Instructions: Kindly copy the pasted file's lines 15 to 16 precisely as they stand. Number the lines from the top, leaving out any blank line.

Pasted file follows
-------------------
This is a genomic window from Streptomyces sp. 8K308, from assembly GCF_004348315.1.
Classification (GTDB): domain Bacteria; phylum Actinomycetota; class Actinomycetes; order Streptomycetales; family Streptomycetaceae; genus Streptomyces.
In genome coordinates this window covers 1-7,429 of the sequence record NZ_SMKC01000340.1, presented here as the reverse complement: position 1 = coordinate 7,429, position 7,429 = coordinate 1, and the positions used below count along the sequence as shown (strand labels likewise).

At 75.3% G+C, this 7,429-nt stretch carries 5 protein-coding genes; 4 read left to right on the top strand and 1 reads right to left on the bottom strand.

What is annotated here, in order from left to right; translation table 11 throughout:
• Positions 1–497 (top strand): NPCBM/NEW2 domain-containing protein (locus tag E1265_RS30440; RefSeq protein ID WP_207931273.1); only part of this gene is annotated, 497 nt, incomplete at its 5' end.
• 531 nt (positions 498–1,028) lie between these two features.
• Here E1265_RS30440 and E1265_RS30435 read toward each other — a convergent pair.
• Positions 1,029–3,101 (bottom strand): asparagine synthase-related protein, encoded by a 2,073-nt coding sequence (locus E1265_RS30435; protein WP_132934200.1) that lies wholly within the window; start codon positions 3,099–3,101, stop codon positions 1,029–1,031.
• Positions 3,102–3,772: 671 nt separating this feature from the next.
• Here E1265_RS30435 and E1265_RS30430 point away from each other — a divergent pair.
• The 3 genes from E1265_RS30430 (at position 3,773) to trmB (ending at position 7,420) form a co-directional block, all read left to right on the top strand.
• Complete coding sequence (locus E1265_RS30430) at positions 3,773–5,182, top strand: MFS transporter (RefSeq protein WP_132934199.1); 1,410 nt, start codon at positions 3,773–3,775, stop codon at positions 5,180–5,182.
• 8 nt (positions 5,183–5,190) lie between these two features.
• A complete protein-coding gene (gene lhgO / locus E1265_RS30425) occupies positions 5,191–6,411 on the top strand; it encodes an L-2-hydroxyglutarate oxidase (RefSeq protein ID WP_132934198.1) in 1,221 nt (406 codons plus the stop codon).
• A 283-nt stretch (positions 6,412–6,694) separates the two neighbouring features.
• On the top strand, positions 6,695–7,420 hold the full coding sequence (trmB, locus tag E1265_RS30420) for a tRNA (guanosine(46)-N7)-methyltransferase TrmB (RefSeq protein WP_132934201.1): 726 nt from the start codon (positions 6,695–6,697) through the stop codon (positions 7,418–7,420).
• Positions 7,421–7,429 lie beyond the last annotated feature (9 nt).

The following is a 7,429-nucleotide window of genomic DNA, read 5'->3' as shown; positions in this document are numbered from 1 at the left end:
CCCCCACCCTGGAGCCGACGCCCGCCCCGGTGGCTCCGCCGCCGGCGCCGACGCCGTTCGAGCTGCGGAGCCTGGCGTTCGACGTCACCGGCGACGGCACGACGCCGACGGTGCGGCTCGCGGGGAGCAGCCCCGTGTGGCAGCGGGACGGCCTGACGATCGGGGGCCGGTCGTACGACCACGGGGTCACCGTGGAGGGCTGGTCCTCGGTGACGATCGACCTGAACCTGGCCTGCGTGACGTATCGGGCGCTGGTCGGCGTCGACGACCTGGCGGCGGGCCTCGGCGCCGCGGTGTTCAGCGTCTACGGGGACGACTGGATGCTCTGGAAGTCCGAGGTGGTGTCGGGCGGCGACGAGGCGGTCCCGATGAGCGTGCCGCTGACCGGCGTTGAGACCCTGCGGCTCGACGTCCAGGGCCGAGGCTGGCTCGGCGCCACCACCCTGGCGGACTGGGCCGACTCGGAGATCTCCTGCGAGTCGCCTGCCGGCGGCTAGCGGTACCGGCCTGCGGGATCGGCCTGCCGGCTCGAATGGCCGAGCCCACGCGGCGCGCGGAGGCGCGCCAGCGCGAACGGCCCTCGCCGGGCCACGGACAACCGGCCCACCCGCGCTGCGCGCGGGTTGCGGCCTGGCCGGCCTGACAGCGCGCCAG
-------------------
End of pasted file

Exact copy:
• A complete protein-coding gene (gene lhgO / locus E1265_RS30425) occupies positions 5,191–6,411 on the top strand; it encodes an L-2-hydroxyglutarate oxidase (RefSeq protein ID WP_132934198.1) in 1,221 nt (406 codons plus the stop codon).
• A 283-nt stretch (positions 6,412–6,694) separates the two neighbouring features.